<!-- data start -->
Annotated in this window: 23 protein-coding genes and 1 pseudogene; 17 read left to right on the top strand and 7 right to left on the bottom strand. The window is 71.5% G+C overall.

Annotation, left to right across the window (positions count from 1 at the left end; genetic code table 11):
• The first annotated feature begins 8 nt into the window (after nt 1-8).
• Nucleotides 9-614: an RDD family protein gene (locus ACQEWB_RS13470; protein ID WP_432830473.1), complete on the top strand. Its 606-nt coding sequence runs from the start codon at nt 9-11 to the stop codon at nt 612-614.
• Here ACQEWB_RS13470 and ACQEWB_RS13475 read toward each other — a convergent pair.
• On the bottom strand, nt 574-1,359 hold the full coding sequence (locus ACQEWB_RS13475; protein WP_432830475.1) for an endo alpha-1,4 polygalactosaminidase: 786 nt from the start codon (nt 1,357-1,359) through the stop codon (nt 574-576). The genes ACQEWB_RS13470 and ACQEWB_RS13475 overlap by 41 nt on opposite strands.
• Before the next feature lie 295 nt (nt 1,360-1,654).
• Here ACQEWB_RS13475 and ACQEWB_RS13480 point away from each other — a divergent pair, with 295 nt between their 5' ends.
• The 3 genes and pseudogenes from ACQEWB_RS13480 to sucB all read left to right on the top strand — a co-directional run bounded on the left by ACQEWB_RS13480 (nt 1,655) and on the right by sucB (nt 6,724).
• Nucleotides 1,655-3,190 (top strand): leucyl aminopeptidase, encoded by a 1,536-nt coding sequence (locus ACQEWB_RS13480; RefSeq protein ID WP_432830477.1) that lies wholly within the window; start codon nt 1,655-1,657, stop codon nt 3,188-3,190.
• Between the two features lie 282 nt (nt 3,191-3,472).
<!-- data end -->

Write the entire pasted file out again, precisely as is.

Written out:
Annotated in this window: 23 protein-coding genes and 1 pseudogene; 17 read left to right on the top strand and 7 right to left on the bottom strand. The window is 71.5% G+C overall.

Annotation, left to right across the window (positions count from 1 at the left end; genetic code table 11):
• The first annotated feature begins 8 nt into the window (after nt 1-8).
• Nucleotides 9-614: an RDD family protein gene (locus ACQEWB_RS13470; protein ID WP_432830473.1), complete on the top strand. Its 606-nt coding sequence runs from the start codon at nt 9-11 to the stop codon at nt 612-614.
• Here ACQEWB_RS13470 and ACQEWB_RS13475 read toward each other — a convergent pair.
• On the bottom strand, nt 574-1,359 hold the full coding sequence (locus ACQEWB_RS13475; protein WP_432830475.1) for an endo alpha-1,4 polygalactosaminidase: 786 nt from the start codon (nt 1,357-1,359) through the stop codon (nt 574-576). The genes ACQEWB_RS13470 and ACQEWB_RS13475 overlap by 41 nt on opposite strands.
• Before the next feature lie 295 nt (nt 1,360-1,654).
• Here ACQEWB_RS13475 and ACQEWB_RS13480 point away from each other — a divergent pair, with 295 nt between their 5' ends.
• The 3 genes and pseudogenes from ACQEWB_RS13480 to sucB all read left to right on the top strand — a co-directional run bounded on the left by ACQEWB_RS13480 (nt 1,655) and on the right by sucB (nt 6,724).
• Nucleotides 1,655-3,190 (top strand): leucyl aminopeptidase, encoded by a 1,536-nt coding sequence (locus ACQEWB_RS13480; RefSeq protein ID WP_432830477.1) that lies wholly within the window; start codon nt 1,655-1,657, stop codon nt 3,188-3,190.
• Between the two features lie 282 nt (nt 3,191-3,472).